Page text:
Rosie and Jim: ‘The robin has probably been here for years; I’ve only just noticed him. He’s probably as curious as I am’

Country Life's Rosie Paterson and James Fisher are — as we all are — in isolation, entirely alone except for their computers, phones, and the sum of human knowledge via the internet. Here's how it's working out for them.

Every day, Country Life’s team is sharing stories, tips, ideas, recipes and random thoughts to help spread a few smiles. We’ve shared recipes, looked at clever tributes from farmers and celebrated the power of flowers.

Today, it’s the turn of Rosie Paterson and James Fisher — who have both ended up entirely alone — to share a slice of their lives. 

I may have taken the idea of self-distancing a little too far. 214 miles too far, to be exact.When the Country Life office closed its doors, I left London for the relative safety of Devon. My parents — and potentially a sibling or two — were supposed to follow later on that week, but then the lockdown was announced, and I found myself very much alone.

I’m now just shy of two weeks in not-entirely-deliberate isolation. Perhaps 2020 was not the best time to be single. I can see why dating apps are reporting activity as usual.

Technology, however, is a double-edged sword. I made an initial effort to stay in touch with friends and family over Houseparty, a group video chat app. But the constant notifications quickly became frustrating.

At the weekend, I took part in a yoga class, streamed live on Instagram through my phone. I’m still blown away by how well gyms and trainers have adapted to the current situation, and ever-thankful for their positivity and motivation. I also dialled in to a video call on my laptop with my best friend and my mum, who were doing the same class.

Rather embarrassingly, my mum (who is averaging three virtual workouts a day) had considerably less trouble setting up the video call.

So I’ve turned away from the screens to pass time. Chiefly, to cooking. Nothing elaborate: rhubarb and ginger compote, using locally grown fruit. Wild garlic pesto, using leaves foraged from the coastline. Homemade mayonnaise, using eggs from a neighbouring farm. It took up most of my Sunday, because I was terrified of adding in the oil too quickly and curdling the mixture. London might have Deliveroo, but I have a whole larder outside my front door, waiting to be explored.

The upside? With no one to share all of this food with, I get to eat it all by myself. The downside? No one told me about the clocks going forward, so I spent an entire day living in my very own time zone.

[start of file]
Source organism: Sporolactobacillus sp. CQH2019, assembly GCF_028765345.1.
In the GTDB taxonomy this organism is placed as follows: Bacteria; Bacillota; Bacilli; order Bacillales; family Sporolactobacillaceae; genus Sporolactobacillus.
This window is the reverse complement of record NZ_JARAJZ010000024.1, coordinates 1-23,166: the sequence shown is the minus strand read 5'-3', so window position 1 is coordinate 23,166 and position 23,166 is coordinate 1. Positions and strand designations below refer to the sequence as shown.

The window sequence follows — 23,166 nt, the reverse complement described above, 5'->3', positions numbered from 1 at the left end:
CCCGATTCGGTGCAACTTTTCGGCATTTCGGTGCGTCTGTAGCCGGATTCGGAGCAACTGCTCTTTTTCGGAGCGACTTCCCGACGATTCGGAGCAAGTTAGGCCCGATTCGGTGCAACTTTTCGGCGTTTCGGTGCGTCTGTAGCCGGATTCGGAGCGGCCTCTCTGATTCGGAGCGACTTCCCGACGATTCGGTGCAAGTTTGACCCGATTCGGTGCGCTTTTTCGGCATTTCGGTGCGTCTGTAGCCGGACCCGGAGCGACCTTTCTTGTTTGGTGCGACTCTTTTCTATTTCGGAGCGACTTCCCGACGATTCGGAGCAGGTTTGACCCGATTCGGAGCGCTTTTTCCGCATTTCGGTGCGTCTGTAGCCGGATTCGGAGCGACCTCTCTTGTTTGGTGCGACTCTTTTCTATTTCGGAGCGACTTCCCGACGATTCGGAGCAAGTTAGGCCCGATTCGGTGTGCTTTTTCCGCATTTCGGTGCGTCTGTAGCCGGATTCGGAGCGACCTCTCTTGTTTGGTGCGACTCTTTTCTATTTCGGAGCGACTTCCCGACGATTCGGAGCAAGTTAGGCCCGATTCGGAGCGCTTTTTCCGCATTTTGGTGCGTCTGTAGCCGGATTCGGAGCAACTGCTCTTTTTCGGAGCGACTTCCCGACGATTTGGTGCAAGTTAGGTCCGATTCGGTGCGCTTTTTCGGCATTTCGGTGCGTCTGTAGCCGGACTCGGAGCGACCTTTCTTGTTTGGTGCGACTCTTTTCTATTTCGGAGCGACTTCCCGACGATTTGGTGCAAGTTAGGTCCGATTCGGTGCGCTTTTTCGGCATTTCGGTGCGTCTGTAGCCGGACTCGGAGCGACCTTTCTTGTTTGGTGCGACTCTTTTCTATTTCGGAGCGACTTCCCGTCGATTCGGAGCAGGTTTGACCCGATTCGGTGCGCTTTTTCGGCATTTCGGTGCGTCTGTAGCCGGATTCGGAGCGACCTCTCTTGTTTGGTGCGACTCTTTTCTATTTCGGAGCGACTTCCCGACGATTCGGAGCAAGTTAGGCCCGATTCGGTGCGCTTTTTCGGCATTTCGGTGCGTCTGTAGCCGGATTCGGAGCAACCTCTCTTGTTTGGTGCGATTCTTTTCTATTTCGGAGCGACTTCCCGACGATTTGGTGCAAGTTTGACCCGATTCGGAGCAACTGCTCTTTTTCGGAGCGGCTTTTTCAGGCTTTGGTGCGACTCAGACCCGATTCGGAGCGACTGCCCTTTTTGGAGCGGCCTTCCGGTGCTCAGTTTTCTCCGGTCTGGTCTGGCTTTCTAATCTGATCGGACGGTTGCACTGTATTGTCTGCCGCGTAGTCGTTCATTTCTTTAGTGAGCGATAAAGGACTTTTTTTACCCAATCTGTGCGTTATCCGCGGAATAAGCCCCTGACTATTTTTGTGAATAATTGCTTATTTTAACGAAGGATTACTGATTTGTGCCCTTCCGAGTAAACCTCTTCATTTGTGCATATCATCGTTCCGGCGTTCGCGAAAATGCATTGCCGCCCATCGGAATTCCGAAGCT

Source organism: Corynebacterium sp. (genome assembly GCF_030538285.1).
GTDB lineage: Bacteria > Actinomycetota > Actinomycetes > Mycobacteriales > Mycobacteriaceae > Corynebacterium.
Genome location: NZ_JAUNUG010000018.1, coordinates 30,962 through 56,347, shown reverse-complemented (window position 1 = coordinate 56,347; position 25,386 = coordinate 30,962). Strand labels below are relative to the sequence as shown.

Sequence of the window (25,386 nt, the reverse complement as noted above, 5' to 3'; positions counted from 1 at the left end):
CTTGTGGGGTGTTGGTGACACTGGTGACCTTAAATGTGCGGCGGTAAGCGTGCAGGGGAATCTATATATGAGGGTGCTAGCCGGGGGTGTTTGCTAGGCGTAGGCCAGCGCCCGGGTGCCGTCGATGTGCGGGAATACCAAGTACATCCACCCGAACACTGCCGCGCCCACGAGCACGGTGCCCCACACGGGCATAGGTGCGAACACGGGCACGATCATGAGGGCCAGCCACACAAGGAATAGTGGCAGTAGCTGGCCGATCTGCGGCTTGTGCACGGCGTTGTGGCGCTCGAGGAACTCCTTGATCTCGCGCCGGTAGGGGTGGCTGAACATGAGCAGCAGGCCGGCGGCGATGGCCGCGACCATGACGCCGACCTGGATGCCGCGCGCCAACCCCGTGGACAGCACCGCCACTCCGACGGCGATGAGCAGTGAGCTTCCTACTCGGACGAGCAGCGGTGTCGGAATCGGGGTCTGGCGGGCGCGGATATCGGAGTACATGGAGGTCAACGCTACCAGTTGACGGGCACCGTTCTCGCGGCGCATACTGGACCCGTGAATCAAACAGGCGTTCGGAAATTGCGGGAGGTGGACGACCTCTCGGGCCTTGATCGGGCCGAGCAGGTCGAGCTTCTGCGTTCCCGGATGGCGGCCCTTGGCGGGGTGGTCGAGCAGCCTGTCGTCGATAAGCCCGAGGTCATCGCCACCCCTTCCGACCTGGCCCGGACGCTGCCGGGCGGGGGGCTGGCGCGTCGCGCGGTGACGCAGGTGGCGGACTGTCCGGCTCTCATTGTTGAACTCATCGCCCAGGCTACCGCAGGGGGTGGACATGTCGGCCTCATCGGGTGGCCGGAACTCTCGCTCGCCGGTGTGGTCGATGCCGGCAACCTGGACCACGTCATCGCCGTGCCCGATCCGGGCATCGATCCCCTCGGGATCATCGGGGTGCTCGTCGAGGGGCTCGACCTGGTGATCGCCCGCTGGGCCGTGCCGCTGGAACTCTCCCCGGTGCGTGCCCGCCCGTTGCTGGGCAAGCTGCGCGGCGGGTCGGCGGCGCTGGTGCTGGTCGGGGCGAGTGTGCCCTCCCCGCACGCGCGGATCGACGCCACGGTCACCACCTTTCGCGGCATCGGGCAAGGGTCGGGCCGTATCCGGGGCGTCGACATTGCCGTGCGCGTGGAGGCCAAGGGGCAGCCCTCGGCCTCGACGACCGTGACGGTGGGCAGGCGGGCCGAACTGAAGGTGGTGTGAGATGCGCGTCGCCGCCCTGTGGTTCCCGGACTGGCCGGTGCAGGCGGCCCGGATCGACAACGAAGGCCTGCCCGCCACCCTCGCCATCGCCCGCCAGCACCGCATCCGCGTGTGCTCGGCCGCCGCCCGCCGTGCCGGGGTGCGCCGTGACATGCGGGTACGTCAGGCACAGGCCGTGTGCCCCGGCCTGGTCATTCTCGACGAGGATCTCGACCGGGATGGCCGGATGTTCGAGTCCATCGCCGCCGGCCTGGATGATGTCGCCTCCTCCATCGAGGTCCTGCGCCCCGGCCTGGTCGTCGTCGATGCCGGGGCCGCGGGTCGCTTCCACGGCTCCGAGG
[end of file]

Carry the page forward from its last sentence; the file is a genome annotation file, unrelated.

The robin hasn’t been to visit today. The blackbird is plodding around, picking at seeds, and the pigeon is roosting quite happily, getting ready to release a horde of squabs that have a liftetime of redecorating the heads of tourists ahead of them. But no robin. He’s my favourite, bouncing around between the chairs and shrubs, carelessly enjoying the freedom of the outside world. Maybe he doesn’t like the seeds I’ve put out for him.

I stare at the garden a lot. It’s one of the few things I’ve tried to do in this period of enforced self isolation. I spend so much time flying around this city, in a desperate hurry to be places and see people, that you can often miss what’s right in front of you. The robin has probably been here for years; I’ve only just noticed him. He’s probably curious as to why I’m spending so much time indoors, looking at him. He probably finds my staring a little intense. Maybe that’s why he’s gone somewhere else today. ‘There’s nothing wrong with you, it’s just that, I need some space. It’s all got a little intense.’ I’m jealous that he’s got the option.

I like this garden a lot more now than I ever did. It’s not the most beautiful, but it’s constant and it’s bright and it’s alive, much more so than this city is. I wonder what the animals of London must be thinking right now. Does the pigeon think the human is extinct? Does the usually bold urban fox still have the desire to be so brazen on the bins when nobody is watching?

Through no fault of their own, the countryside way of living has been thrust upon 8 million people; life is quiet, the air is crisp and we rely on our neighbours, those we usually ignore, for support.

The benefits of Nature and community have long been lauded in the countryside. Maybe now they’ll be appreciated here in urbe, too. It’s amazing what you can see when you’re forced to slow down.